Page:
‘There is a duty of care, but the failures are from the top - some of the staff were lovely and trying their best, but there’s no support’
EX-STAFF MEMBER AND RELATIVES OF FORMER RESIDENTS HAVE SAY AS CARE HOME IS RATED AS ‘REQUIRING IMPROVEMENT’ - BUT MANAGEMENT SAYS SOME OF THE CRITICISM IS UNFAIR
ELDERLY people were left to soil themselves and suffered broken bones at a county care home rated as requiring improvement, family members have claimed.
Charnwood Oaks Care Home, in Shepshed, was found to be putting its residents at risk of abuse following a report published last month by the Care Quality Commission, the official body that monitors health and social care in England.
Undocumented bruising, staff who were not fully trained and insufficient Covid-19 measures led the watchdog into criticising the Sullington Road home.
Prime Life Ltd, the company which runs Charnwood Oaks, has said the team “has worked tirelessly to remedy the issues identified” since the report came out and it has appointed a new manager.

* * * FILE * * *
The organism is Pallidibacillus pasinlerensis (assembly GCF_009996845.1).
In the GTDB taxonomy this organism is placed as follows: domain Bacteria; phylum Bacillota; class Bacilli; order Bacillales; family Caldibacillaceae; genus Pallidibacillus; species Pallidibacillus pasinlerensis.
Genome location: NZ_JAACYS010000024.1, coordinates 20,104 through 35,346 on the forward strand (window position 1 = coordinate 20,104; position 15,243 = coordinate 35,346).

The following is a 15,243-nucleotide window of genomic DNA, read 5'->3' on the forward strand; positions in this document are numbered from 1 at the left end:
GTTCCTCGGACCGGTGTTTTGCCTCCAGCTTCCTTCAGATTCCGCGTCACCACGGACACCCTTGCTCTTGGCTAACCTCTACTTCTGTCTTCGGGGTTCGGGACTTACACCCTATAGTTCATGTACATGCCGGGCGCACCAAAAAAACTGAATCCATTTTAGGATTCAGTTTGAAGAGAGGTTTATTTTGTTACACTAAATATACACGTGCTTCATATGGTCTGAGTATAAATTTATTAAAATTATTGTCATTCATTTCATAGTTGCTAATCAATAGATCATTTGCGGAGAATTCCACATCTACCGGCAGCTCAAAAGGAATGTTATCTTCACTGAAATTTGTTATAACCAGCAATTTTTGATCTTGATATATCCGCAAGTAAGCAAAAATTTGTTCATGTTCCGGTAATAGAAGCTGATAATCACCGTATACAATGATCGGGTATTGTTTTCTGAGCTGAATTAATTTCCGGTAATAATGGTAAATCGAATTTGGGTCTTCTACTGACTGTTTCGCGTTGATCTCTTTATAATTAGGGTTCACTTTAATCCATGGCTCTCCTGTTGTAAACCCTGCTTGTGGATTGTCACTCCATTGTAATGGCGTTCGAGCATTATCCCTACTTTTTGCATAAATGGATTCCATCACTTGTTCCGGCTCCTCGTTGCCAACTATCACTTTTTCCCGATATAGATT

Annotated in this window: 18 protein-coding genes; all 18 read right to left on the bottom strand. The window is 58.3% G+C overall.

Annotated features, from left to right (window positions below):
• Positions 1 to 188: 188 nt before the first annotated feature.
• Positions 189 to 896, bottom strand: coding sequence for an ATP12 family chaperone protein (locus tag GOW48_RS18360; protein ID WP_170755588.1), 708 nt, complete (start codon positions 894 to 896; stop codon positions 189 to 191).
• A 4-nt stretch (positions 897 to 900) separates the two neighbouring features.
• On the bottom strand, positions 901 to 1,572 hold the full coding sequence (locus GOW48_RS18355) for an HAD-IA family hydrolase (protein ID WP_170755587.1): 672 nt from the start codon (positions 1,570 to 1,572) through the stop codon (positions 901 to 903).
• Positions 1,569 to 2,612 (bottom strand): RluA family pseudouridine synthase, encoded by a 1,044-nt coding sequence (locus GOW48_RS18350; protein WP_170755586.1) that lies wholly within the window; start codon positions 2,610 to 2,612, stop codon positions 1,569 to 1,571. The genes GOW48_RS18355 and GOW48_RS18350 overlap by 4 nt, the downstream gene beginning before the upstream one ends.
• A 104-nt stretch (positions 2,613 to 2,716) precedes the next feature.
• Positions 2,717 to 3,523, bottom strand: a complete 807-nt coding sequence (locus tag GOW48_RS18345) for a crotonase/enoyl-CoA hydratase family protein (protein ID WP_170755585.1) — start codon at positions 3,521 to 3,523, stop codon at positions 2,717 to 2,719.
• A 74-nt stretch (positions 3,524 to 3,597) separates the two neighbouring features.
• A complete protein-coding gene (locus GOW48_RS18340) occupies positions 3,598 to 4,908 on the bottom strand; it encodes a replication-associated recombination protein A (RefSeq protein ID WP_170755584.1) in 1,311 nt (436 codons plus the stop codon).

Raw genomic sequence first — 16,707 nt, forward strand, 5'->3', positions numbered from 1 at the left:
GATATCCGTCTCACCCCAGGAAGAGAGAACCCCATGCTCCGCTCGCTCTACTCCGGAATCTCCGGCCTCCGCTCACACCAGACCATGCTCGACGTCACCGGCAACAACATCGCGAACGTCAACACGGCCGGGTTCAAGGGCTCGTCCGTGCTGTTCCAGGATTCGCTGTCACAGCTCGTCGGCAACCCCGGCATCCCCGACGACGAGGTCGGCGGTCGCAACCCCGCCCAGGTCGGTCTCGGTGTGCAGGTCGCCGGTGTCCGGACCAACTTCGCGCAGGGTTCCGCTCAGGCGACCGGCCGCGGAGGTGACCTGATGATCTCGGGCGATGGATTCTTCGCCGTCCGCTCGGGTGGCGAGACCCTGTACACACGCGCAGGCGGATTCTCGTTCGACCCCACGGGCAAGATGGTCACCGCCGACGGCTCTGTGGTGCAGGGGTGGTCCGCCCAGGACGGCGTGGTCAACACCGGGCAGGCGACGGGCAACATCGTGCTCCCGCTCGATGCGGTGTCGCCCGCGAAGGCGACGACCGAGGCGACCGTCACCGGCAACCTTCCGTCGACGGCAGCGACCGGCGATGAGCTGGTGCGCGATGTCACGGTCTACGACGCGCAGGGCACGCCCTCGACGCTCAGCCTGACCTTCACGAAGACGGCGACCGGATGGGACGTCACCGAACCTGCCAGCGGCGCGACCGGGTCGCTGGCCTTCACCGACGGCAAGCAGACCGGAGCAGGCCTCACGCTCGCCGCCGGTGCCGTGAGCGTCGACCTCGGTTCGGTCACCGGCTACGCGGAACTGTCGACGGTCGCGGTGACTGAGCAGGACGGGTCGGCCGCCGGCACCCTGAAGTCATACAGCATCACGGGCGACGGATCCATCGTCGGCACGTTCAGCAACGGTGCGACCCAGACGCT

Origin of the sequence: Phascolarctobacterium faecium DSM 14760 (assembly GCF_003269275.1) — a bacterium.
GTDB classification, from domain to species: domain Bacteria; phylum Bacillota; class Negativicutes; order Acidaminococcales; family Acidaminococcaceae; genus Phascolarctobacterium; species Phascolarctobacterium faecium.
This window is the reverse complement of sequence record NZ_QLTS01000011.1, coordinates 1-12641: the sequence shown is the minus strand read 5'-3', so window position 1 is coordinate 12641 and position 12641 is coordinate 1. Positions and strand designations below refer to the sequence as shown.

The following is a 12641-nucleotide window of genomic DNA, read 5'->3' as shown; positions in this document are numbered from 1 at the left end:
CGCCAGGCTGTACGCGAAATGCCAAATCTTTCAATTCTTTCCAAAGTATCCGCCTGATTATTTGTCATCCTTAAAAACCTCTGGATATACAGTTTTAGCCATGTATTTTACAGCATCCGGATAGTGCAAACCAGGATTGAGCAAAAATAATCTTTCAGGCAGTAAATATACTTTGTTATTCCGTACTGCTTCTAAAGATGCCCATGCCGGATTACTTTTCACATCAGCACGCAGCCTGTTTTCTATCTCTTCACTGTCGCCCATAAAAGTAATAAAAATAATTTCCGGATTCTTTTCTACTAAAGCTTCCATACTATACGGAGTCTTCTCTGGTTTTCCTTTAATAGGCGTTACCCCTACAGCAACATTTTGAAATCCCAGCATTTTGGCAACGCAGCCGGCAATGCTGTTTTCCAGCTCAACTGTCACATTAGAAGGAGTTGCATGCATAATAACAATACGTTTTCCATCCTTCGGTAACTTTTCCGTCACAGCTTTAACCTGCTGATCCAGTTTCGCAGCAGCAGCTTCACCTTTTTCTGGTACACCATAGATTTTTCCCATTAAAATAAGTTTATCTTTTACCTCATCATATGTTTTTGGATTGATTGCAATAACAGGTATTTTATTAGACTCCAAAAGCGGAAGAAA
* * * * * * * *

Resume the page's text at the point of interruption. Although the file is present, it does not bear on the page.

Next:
However, an ex-member of staff and the families of three previous residents have told the Mercury that the flaws found in the running of the care home were not news to them.
A member of staff who worked in the care home during the first half of this year said she was pleased it was now being talked about in the open.
She said: “In some ways I’m almost glad it’s come out into the news. It’s awful for the residents and their families, but if this is the only way that things can change for the better, then so be it.
“The place has four units, two upstairs and two downstairs, which normally have about 20 people in them. There’s one person assigned to do the medication per unit and (one weekend) I was expected in the evening to do medications on three units.
“How in the name of God is that safe? Medications will be late and I could make a mistake because I’m under pressure.
“At one point there were no bed sheets in the building and I was asking ‘what have you got on the beds?’ And it was duvet covers.
“Where is the residents’ dignity?
You cannot leave somebody on a bed that doesn’t have proper sheets on. It shouldn’t have happened.
“It’s the basic things and because they weren’t being picked up on, people were just allowed to carry on and people wanted to change it but you just couldn’t.”
She echoed the CQC’s concerns that protocols were not being met.
“I remember one unexplained bruise on a head, (and I asked) ‘how’s this person got this bruise?’ and nobody knew.
“I thought ‘well, how are we supposed to document this, it’s unexplained bruising.’